There are many more movies I’d like to show them, but have held off on some of them because they’re either too complicated, graphic or have negative portrayals of women and minorities. Not that the last point is just a problem in older movies – I’m looking in your direction Michael Bay’s Transformers. I don’t think kids should be protected from dark stories, but I try to use common sense before showing them something that may give them nightmares.

Of course, you may ask why kids need to watch old movies at all when there are so many new films being released for them. The reason (apart from the slightly selfish one of wanting to talk with them about movies I loved growing up) is that I think it's good for this generation to see how moviemaking has evolved over the years and that you don't need to make a fast-paced film overloaded with special effects to tell a good story. Whether they grow up to be filmmakers or just film fans, being able to enjoy old movies is a worthwhile pursuit.

Monday, June 02, 2014

Days of Future Past

Caught the seventh (!) X-Men movie this weekend. It was probably my favourite yet, or at least a close tie with First Class. The time travel plot is a great way to bring together both the new and the old cast, though it also raises a whole bunch of plot holes (such as, how the hell can Kitty Pride suddenly send people back in time?). It’s fun to see the future versions of the original X-Men (and some cool new characters) and while some may moan about Wolverine being the center of the story yet again, Hugh Jackman once more demonstrates why he’s perfect for the role (and will be very hard to replace when they eventually reboot the series).

Once we get back to 1973 the film teases us by slowly reintroducing the First Class characters (at least the ones that people actually care about – the others are killed offscreen or never mentioned). It’s nice to see that at least some of the story ideas cooked up by Matthew Vaughn and Jane Goldman survived after they left the project, such as Magneto being involved in the JFK assassination. While a few of the character twists are a little silly (young Professor X gets to walk again thanks to magic heroin that fixes his spine and saps his mental powers) most of the returning characters get some decent character development, and I hope the producers stick with this cast for at least a couple more movies.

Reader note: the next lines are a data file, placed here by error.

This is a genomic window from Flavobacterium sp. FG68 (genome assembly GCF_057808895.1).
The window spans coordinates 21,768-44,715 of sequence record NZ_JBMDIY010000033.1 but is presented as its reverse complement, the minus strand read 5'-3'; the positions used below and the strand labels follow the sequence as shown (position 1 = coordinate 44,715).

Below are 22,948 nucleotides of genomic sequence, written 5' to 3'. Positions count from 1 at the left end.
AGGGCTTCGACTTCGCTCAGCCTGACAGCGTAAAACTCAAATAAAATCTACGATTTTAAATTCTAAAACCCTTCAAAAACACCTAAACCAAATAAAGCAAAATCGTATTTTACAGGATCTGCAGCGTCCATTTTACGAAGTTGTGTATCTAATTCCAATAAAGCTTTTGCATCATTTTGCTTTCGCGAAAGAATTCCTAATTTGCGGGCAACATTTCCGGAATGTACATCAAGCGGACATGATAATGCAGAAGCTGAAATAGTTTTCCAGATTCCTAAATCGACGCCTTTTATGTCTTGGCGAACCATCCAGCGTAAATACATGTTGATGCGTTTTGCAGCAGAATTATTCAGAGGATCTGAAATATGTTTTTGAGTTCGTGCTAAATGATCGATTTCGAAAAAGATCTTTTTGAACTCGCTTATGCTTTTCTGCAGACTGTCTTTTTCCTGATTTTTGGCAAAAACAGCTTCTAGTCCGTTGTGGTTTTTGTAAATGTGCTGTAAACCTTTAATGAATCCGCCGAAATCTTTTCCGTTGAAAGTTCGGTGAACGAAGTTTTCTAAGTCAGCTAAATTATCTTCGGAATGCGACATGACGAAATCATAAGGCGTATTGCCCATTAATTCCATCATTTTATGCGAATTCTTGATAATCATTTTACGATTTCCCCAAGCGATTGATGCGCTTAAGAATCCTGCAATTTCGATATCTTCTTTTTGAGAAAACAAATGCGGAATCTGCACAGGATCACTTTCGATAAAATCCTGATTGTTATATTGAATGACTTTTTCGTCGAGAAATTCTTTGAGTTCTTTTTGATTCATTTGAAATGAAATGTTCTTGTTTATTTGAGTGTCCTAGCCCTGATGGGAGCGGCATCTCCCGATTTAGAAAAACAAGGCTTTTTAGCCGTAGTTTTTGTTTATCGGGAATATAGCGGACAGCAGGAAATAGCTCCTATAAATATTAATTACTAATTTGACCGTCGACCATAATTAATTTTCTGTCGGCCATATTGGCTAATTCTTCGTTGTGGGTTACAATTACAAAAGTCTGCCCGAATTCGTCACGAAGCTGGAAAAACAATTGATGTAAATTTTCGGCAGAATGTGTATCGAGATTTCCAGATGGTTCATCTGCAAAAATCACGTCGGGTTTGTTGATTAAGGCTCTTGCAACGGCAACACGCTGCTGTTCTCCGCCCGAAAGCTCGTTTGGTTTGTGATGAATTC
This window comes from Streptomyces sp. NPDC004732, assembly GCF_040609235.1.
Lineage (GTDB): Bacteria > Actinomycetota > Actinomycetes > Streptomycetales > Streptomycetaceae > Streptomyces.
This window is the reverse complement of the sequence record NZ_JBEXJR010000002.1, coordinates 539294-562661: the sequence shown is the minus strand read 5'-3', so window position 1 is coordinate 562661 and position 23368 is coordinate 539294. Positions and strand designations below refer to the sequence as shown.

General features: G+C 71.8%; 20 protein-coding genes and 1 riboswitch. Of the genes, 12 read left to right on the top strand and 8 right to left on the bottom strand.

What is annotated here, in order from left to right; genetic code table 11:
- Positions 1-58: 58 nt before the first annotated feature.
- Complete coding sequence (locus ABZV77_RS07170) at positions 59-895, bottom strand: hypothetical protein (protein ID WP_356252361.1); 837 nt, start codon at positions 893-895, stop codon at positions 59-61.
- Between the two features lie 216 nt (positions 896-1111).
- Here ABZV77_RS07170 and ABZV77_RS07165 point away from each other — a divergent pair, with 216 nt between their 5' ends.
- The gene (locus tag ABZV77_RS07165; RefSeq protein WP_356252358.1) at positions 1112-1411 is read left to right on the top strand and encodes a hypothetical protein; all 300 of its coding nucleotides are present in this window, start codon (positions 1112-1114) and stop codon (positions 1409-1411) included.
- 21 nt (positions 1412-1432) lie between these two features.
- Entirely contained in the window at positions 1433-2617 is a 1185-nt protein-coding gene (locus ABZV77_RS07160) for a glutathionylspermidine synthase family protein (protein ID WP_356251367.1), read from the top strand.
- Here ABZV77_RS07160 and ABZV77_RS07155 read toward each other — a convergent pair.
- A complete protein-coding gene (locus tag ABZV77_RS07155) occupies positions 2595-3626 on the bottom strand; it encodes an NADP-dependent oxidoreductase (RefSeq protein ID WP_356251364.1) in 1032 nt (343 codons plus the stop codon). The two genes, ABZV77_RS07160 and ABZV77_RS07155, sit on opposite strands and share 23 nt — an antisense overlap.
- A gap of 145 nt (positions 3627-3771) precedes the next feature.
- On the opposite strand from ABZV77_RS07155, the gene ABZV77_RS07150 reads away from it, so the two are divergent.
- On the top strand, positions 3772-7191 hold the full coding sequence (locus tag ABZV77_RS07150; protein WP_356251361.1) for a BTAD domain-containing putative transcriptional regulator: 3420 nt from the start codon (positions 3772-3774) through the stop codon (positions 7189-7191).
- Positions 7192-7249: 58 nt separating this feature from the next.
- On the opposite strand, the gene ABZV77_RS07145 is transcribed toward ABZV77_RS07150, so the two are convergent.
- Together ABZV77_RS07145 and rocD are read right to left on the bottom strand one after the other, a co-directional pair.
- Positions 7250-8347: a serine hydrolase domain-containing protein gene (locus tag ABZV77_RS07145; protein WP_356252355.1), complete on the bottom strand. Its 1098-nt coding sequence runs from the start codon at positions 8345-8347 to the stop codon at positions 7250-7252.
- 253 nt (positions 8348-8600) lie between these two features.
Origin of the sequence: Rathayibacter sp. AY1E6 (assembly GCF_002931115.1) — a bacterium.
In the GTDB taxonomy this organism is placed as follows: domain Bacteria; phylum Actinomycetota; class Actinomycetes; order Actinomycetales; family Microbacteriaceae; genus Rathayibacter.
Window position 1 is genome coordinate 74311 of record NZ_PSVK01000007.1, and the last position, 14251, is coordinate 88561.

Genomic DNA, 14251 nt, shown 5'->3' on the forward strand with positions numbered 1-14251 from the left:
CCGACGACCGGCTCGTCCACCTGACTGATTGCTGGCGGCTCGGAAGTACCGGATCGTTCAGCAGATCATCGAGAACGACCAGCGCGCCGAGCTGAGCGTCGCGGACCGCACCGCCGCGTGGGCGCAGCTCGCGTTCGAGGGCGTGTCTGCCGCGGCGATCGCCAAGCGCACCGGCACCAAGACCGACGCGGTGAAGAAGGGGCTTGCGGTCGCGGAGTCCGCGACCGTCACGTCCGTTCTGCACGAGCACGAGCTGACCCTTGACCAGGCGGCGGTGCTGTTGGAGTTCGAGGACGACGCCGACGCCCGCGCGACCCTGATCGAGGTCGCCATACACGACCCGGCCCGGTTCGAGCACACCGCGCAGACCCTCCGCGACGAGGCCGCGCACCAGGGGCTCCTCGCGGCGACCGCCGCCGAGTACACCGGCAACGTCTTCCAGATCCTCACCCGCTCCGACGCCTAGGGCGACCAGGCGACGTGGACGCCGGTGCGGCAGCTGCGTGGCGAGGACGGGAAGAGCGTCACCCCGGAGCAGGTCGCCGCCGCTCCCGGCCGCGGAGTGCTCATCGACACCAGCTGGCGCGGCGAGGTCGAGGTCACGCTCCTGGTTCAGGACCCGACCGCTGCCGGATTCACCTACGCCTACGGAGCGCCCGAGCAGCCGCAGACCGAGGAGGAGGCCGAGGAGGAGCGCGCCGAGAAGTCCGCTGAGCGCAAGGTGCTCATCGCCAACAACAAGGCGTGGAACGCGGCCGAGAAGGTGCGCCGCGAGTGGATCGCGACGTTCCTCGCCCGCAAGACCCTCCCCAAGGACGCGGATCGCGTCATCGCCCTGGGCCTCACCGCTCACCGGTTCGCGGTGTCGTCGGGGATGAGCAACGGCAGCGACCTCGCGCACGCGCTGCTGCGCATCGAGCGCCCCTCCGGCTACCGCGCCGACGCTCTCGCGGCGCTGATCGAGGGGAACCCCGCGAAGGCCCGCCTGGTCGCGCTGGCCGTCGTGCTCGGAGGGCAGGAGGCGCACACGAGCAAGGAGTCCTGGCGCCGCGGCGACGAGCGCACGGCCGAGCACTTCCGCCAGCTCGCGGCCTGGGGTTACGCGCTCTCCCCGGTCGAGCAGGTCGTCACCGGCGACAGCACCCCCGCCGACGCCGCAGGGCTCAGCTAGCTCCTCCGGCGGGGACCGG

Of the new characters, Quicksilver is the undoubted highlight. Evan Peters and Bryan Singer throw down the gauntlet to Joss Whedon by creating a fun character with a visually stunning power, though he exits the movie too soon. There’s even a throwaway joke hinting at his mutant father. Peter Dinklage makes for a good villain (amazing, there’s no little people jokes), though it would have been nice to have some more motivation for why he’s so against mutants. The mutant hunting sentinels are an impressive creation, generating a real threat for our heroes.

The 70’s era is faithfully recreated (even Nixon shows up) though the design isn’t as fun as the James Bond inspired look of First Class. The special effects are pretty much flawless.

The slambang ending wraps things up pretty neatly while also handily changing the continuity of the series to render the crappy X-Men movies pretty much obsolete. You even get blink and you’ll miss ‘em cameos from a few X-people they didn’t have room for in the main plot. If Bryan Singer doesn’t return for the next one (for obvious reasons) at least this completes his trilogy of X-Men films on a high note. X-Men: Apocalypse looks intriguing (there’s a teaser at the end of the credits that won’t mean anything to people who haven’t read the comics) and the series seems in good hands with Fox, at least for now. I actually hope that the rights don’t go back to Marvel in the future, since mutant hatred makes no sense in a word with beloved heroes that turn into raging green giants.